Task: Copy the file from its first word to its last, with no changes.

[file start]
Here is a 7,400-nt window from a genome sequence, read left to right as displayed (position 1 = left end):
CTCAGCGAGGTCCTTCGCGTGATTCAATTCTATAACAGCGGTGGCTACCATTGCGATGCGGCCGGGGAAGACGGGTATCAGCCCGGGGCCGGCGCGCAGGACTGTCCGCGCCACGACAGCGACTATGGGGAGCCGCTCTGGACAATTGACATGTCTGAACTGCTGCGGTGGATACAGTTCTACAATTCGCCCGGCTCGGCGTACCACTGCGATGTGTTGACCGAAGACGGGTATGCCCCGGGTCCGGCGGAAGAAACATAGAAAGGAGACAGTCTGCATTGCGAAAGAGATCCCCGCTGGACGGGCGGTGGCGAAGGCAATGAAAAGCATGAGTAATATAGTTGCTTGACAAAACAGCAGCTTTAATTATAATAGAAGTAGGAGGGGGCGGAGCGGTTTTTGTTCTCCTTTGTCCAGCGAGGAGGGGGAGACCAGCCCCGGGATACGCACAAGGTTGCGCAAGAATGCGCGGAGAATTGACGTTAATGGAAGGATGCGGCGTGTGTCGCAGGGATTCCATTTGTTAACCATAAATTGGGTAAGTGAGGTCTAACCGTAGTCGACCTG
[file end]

Here is a 7,400-nt window from a genome sequence, read left to right as displayed (position 1 = left end):
CTCAGCGAGGTCCTTCGCGTGATTCAATTCTATAACAGCGGTGGCTACCATTGCGATGCGGCCGGGGAAGACGGGTATCAGCCCGGGGCCGGCGCGCAGGACTGTCCGCGCCACGACAGCGACTATGGGGAGCCGCTCTGGACAATTGACATGTCTGAACTGCTGCGGTGGATACAGTTCTACAATTCGCCCGGCTCGGCGTACCACTGCGATGTGTTGACCGAAGACGGGTATGCCCCGGGTCCGGCGGAAGAAACATAGAAAGGAGACAGTCTGCATTGCGAAAGAGATCCCCGCTGGACGGGCGGTGGCGAAGGCAATGAAAAGCATGAGTAATATAGTTGCTTGACAAAACAGCAGCTTTAATTATAATAGAAGTAGGAGGGGGCGGAGCGGTTTTTGTTCTCCTTTGTCCAGCGAGGAGGGGGAGACCAGCCCCGGGATACGCACAAGGTTGCGCAAGAATGCGCGGAGAATTGACGTTAATGGAAGGATGCGGCGTGTGTCGCAGGGATTCCATTTGTTAACCATAAATTGGGTAAGTGAGGTCTAACCGTAGTCGACCTG